Do You Make Assumptions?


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Well, I’m back. The last six weeks have been very interesting and I did a lot of work on a specific customer account along with some projects that were/are heating up.

As you may already know, my primary role is as a Client Satisfaction Manager. I handle complaints and escalations from customers, listen to them, establish a listing of what’s wrong, identify actions, “nag” co-workers to get it done and follow-up regularly and often.

This is easy when the problems are specific and technical. It becomes much more difficult when the complaints are generic and/or process-based. Changing processes and the habits/customs that go with them is a long, drawn-out job and absolutely requires executive support. (Which is why I now report to a VP.)

One of the complaints this customer had was that they had to continuously repeat to us what they wanted from the relationship. This had been going on so long that in the year I’ve been working with them, they never told me what they wanted (!) They expected the organisation to be organised and have an institutional memory; and they’re right.

Since, over the summer I was asked to not contact them, the management team I was working with decided to put together a presentation to this customer outlining their business needs and how we can help them. I was tasked with putting this together.

So, off I went through the organisation and started interviewing everyone (15-20 people) that had had interactions with this customer over the last few years. What I learned floored me!

Listening vs. Understanding

Everyone had listened to their customer and retained some information (good thing) but there were some serious issues.

  • Very few people had understood the same things;
  • Only some had questioned the client to ensure they understood;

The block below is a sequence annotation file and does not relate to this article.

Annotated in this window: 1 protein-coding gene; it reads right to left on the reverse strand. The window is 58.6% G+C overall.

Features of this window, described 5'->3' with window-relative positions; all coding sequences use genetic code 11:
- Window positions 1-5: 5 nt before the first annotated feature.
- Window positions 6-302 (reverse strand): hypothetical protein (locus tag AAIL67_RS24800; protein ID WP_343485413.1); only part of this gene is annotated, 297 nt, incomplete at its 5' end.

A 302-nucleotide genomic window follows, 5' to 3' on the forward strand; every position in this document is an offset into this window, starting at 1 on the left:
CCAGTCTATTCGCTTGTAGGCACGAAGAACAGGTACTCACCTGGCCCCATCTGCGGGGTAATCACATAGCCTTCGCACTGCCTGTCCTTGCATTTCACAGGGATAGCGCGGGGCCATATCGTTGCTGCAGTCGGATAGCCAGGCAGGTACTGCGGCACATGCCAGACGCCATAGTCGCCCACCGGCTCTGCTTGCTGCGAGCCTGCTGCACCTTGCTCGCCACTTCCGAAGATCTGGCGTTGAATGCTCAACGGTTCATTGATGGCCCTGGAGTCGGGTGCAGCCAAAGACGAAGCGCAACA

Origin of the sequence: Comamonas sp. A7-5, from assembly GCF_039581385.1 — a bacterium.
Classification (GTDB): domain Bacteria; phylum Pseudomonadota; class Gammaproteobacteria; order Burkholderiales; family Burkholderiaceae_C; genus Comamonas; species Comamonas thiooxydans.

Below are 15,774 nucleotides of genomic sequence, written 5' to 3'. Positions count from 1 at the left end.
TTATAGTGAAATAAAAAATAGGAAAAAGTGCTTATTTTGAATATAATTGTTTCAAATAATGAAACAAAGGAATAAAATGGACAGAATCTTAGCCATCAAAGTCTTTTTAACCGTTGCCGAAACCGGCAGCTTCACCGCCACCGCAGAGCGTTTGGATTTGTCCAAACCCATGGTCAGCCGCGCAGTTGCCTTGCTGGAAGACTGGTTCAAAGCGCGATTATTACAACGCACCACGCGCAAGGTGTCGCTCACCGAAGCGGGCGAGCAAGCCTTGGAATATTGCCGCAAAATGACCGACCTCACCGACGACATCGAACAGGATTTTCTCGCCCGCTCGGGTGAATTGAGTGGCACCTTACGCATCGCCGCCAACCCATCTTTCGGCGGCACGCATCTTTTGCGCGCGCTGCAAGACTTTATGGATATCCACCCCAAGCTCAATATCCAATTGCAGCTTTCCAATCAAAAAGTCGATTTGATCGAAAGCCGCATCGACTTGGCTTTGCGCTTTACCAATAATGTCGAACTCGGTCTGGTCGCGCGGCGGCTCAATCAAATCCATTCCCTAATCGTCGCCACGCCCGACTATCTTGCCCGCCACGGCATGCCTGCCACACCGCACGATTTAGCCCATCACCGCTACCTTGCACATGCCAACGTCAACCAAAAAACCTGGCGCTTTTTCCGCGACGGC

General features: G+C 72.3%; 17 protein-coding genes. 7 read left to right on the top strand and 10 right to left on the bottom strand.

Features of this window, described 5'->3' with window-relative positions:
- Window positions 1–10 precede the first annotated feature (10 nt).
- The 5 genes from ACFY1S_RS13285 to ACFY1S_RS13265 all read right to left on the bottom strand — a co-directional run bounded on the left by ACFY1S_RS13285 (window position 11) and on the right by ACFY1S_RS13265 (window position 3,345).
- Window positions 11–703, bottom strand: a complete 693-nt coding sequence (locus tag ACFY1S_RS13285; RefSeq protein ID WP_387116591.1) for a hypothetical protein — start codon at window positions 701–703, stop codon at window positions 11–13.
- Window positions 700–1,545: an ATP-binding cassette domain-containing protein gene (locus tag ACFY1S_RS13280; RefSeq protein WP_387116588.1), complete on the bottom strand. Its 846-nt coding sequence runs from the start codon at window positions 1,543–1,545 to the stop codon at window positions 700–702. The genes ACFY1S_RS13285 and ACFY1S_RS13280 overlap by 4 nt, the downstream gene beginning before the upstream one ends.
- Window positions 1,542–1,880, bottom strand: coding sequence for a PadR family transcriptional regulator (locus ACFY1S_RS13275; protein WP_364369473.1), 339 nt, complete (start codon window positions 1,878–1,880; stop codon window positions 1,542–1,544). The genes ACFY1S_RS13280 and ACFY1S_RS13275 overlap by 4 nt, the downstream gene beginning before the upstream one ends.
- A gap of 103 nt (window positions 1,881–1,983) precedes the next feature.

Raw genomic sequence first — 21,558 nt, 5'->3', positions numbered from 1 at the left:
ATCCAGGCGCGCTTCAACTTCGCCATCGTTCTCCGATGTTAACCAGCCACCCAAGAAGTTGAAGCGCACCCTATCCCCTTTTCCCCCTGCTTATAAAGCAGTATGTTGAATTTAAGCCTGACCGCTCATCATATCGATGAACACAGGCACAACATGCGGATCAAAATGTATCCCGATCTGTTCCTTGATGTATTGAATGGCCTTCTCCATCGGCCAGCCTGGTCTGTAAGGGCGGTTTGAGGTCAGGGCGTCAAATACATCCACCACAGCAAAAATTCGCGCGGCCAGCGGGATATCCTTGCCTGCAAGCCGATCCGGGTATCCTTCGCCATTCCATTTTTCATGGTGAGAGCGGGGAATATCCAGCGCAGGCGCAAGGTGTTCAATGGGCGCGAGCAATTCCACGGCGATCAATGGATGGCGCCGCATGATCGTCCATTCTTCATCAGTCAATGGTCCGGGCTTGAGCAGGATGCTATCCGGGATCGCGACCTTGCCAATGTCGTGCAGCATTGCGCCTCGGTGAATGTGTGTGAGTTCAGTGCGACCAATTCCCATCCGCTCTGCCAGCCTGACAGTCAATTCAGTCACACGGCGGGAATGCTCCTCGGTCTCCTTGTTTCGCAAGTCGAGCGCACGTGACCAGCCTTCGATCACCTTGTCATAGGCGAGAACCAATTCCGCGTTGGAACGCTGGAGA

• Most expected the customer to hand them a defined solution that we could simply implement;
  • When asked “What is the business need”, only one could regularly answer the question;
  • Most confused “business need” and “technical solution”;
  • When I explained what a “business need” was, I often drew blank stares.

As you may imagine, this exercise took a long time.  I spent nearly three months putting together a document that may be used to have discussions with this client in the future.


I learned a lot from this exercise.  However, not about the client (yes, I learned about them too).

I already knew about the dangers of making assumptions, this exercise reinforced it’s importance.

Most importantly, I’ve come to the conclusion that all employees need to learn, at least, the basics of business concepts.  It’s particularly important that they understand the core business of your company which is to deliver products and/or services that meet a customer’s business needs.

They should also have a basic understanding of who their customers are.  Otherwise, how can they meet their needs?

What do you think?  What core concepts should all employees understand?


Republished with author's permission from original post.

Eric Jacques
Customer Excellence Blog
Customer Service Excellence Advocate -- working as a Client Satisfaction Manager


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